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Manu Minute: How did the peacock get its tail?

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In spite of their lavish appearance, Indian peafowl are actually quite common. Native to India and Sri Lanka, these birds have been introduced throughout the world.

They were brought to Hawaiʻi in the mid-19th century, where they made quite the splash with Princess Kaʻiulani. She adored the birds and kept several at her ʻĀinahau estate. The peafowl shared those gardens with another of the princess's imported favorites: Arabian jasmine. In ʻōlelo Hawaiʻi, pīkake is the name for both the fragrant flower and the marvelous bird.

Though these birds often keep company with royalty, they're not particularly picky about where they live or what they eat. They make their home in a variety of habitats around Hawaiʻi, including neighborhoods, parks, and woodlands. Their omnivorous diet includes fruits, grains, insects, and even small vertebrates like lizards and coqui frogs.

Listen to today's Manu Minute to hear more about why peafowl have such extravagant tails!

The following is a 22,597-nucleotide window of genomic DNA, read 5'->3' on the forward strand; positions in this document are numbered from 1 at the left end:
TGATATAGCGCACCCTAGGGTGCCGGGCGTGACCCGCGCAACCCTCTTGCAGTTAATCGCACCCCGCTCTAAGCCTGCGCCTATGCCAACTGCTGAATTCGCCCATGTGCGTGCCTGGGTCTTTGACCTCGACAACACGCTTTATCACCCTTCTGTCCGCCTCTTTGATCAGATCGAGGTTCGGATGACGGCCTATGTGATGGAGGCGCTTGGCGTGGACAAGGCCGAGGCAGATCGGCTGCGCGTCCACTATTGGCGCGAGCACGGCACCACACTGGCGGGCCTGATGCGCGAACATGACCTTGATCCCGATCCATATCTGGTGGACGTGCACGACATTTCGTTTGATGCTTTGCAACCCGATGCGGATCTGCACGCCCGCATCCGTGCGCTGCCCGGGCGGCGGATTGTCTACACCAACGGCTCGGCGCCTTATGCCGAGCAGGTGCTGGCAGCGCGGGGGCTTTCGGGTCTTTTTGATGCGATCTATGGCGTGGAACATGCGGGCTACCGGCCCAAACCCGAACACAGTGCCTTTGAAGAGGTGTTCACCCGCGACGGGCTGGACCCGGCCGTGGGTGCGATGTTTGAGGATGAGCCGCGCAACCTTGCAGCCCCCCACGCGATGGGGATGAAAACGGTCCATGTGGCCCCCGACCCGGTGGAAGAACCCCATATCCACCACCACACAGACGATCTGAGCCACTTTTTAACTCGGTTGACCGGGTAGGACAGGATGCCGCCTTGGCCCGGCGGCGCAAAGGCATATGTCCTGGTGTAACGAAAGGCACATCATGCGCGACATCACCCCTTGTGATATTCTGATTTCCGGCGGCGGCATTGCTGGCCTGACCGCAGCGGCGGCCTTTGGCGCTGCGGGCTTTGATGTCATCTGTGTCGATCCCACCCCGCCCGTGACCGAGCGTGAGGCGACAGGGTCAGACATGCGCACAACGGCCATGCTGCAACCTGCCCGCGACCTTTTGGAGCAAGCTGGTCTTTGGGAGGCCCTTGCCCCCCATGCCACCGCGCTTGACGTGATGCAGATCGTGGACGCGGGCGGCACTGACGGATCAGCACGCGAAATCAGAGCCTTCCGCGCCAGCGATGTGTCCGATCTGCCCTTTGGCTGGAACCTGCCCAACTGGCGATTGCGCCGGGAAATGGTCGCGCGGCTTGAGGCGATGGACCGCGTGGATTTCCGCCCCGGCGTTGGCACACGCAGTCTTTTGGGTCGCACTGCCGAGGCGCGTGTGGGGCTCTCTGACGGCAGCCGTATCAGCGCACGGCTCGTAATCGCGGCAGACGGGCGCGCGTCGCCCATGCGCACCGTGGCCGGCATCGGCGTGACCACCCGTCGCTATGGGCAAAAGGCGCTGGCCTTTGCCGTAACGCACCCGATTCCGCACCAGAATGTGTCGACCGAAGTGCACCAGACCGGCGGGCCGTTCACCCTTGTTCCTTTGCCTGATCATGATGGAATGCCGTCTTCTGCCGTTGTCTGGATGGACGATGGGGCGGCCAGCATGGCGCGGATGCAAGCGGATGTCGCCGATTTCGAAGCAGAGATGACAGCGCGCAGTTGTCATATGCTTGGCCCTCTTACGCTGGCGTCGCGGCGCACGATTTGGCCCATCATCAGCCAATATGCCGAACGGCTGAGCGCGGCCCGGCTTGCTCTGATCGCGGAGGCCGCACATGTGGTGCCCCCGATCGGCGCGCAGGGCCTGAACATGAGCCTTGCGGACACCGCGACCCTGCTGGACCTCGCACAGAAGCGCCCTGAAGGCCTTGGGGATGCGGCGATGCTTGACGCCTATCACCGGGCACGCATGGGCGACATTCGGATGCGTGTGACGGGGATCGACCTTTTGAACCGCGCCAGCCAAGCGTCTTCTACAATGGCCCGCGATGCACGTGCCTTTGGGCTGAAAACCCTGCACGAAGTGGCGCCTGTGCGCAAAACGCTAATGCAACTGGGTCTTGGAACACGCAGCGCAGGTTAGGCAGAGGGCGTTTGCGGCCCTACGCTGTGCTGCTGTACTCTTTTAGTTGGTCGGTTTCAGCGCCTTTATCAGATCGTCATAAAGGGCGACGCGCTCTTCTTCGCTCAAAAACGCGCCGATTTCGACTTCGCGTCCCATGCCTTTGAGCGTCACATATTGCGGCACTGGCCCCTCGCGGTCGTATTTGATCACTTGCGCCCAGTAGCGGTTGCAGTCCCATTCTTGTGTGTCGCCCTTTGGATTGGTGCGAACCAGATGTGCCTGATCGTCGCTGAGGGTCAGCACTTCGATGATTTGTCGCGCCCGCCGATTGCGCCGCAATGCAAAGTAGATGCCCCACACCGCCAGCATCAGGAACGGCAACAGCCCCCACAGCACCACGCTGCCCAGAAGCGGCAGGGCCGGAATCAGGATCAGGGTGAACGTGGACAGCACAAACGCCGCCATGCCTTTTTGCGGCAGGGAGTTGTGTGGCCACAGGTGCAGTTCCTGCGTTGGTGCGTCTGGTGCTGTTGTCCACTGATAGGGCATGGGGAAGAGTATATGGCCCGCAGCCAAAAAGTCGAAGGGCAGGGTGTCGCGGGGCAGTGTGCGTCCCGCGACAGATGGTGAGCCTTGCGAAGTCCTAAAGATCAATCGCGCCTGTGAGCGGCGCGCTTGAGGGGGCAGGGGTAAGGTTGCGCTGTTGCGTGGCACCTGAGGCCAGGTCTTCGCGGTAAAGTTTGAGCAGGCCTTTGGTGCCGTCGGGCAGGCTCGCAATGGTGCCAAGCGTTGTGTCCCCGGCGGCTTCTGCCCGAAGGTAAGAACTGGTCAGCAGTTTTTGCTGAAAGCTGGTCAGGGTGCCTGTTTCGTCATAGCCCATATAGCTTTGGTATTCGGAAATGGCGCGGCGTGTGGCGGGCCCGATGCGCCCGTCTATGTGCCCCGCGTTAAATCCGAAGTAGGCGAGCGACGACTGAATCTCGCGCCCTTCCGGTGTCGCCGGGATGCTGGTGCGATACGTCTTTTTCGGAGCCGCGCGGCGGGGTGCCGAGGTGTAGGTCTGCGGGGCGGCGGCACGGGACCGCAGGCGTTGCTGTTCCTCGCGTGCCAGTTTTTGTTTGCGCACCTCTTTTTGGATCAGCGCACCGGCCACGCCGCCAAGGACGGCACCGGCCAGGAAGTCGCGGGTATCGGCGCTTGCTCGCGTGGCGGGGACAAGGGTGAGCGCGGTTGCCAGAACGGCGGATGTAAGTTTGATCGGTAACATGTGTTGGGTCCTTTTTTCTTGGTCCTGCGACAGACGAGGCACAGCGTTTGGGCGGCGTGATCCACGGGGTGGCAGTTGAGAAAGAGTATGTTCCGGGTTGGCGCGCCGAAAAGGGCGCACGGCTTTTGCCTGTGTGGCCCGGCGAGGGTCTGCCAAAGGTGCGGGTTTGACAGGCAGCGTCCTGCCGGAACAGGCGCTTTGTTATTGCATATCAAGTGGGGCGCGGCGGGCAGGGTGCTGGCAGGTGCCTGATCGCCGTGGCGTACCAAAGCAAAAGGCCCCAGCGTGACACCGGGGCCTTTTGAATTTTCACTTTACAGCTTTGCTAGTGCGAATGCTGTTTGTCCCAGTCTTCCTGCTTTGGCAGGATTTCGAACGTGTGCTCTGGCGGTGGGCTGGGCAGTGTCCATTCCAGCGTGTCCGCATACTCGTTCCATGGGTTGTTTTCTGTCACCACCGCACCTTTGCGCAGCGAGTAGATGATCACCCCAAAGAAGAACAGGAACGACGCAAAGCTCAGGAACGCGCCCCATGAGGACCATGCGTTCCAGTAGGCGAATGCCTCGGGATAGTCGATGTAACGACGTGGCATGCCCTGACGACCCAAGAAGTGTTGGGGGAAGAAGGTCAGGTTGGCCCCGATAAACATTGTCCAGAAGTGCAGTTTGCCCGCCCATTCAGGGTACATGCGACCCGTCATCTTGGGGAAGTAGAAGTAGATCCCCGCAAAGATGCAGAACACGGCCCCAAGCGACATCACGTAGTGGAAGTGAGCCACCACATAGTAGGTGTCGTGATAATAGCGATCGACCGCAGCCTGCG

AMTJ_Indian peafowl Spectrogram video.mp4

Audio credit: Peter Boesman/Macaulay Library at the Cornell Lab of Ornithology (ML283390)

Patrick Hart is the host of HPR's Manu Minute. He runs the Listening Observatory for Hawaiian Ecosystems (LOHE) Lab at the University of Hawaiʻi at Hilo.
Ann Tanimoto-Johnson is the Lab Manager & Research Technician in the Hart Lab/Listening Observatory for Hawaiian Ecosystems (LOHE) Bioacoustics Lab. She researches the ecology, bioacoustics, and conservation of our native Hawaiian forests, birds, and bats.
Savannah Harriman-Pote is the energy and climate change reporter. She is also the lead producer of HPR's "This Is Our Hawaiʻi" podcast. Contact her at sharrimanpote@hawaiipublicradio.org.
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